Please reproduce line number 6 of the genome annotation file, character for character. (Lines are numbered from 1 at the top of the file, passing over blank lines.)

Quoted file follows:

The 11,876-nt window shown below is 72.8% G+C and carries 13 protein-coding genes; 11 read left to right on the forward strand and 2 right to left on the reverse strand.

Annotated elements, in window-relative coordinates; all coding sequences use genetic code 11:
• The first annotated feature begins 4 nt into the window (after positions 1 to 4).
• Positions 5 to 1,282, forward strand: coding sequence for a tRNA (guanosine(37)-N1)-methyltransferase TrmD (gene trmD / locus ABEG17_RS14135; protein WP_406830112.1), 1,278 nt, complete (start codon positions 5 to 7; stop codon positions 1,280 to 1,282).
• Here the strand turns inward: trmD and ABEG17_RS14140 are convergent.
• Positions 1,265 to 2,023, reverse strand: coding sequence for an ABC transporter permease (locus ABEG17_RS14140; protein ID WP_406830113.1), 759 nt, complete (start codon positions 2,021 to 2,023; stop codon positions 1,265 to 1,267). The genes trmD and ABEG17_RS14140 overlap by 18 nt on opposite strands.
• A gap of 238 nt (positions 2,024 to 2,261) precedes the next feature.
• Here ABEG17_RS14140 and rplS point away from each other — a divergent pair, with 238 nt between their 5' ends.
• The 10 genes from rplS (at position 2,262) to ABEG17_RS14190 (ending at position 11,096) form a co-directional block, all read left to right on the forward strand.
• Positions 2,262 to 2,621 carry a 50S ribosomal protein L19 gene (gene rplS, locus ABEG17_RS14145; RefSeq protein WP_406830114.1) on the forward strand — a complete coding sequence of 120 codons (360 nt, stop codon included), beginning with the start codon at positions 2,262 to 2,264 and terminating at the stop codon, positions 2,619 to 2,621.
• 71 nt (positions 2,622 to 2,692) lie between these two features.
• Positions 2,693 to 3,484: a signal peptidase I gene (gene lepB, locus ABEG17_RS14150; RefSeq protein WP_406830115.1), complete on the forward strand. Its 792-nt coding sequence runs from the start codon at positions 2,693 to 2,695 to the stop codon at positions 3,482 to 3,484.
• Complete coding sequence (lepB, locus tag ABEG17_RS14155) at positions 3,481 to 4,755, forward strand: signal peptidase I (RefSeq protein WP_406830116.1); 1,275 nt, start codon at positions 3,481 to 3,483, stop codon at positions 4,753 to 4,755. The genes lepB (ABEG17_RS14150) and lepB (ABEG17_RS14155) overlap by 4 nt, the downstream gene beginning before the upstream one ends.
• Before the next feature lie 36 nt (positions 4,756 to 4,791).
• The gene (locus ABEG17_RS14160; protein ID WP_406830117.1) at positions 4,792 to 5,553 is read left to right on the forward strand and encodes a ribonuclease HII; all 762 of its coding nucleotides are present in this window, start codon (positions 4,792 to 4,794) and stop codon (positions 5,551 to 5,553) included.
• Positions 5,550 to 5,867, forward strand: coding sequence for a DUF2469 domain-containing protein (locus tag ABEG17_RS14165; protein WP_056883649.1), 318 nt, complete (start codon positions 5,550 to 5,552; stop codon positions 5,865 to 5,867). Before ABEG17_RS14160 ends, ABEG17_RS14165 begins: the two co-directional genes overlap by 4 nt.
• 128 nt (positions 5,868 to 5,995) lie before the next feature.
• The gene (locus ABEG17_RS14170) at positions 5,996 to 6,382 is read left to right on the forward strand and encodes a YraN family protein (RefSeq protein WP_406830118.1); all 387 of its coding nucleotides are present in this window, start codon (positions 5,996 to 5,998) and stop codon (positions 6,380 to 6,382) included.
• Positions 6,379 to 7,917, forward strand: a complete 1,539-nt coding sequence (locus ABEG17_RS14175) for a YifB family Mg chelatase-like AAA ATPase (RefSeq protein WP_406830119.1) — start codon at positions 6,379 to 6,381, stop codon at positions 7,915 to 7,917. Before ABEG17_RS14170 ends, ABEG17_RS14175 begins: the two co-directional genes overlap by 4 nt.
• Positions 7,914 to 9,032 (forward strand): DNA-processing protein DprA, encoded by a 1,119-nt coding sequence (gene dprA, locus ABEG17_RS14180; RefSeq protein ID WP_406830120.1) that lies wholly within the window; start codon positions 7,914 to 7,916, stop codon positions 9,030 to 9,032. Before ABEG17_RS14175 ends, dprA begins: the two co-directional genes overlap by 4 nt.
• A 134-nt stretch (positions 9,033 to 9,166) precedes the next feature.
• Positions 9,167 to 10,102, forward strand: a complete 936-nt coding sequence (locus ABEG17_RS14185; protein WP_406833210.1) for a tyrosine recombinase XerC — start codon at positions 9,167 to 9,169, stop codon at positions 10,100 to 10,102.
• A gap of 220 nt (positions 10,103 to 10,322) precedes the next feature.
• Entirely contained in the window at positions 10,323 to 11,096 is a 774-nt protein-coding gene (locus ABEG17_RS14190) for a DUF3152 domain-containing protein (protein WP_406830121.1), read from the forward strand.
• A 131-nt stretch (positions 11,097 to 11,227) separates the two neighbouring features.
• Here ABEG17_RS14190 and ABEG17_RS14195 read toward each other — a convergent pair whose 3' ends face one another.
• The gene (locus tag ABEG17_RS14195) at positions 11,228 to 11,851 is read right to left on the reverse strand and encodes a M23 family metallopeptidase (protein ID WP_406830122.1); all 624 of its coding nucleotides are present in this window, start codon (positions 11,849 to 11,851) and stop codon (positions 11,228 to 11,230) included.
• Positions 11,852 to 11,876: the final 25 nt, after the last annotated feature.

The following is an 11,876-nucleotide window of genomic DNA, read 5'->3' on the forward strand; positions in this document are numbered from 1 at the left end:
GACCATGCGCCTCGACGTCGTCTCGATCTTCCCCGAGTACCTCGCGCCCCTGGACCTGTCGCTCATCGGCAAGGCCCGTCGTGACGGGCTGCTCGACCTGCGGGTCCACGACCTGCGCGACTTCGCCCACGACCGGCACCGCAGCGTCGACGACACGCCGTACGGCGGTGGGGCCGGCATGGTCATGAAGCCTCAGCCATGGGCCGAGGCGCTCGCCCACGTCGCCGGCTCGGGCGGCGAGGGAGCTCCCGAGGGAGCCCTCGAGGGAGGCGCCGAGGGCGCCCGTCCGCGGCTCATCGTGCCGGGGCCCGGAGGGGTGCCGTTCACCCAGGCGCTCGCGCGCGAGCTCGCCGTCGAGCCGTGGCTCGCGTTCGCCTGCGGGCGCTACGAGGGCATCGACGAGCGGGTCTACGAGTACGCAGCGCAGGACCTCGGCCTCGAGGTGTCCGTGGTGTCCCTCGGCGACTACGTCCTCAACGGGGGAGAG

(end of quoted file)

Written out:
• Positions 1,265 to 2,023, reverse strand: coding sequence for an ABC transporter permease (locus ABEG17_RS14140; protein ID WP_406830113.1), 759 nt, complete (start codon positions 2,021 to 2,023; stop codon positions 1,265 to 1,267). The genes trmD and ABEG17_RS14140 overlap by 18 nt on opposite strands.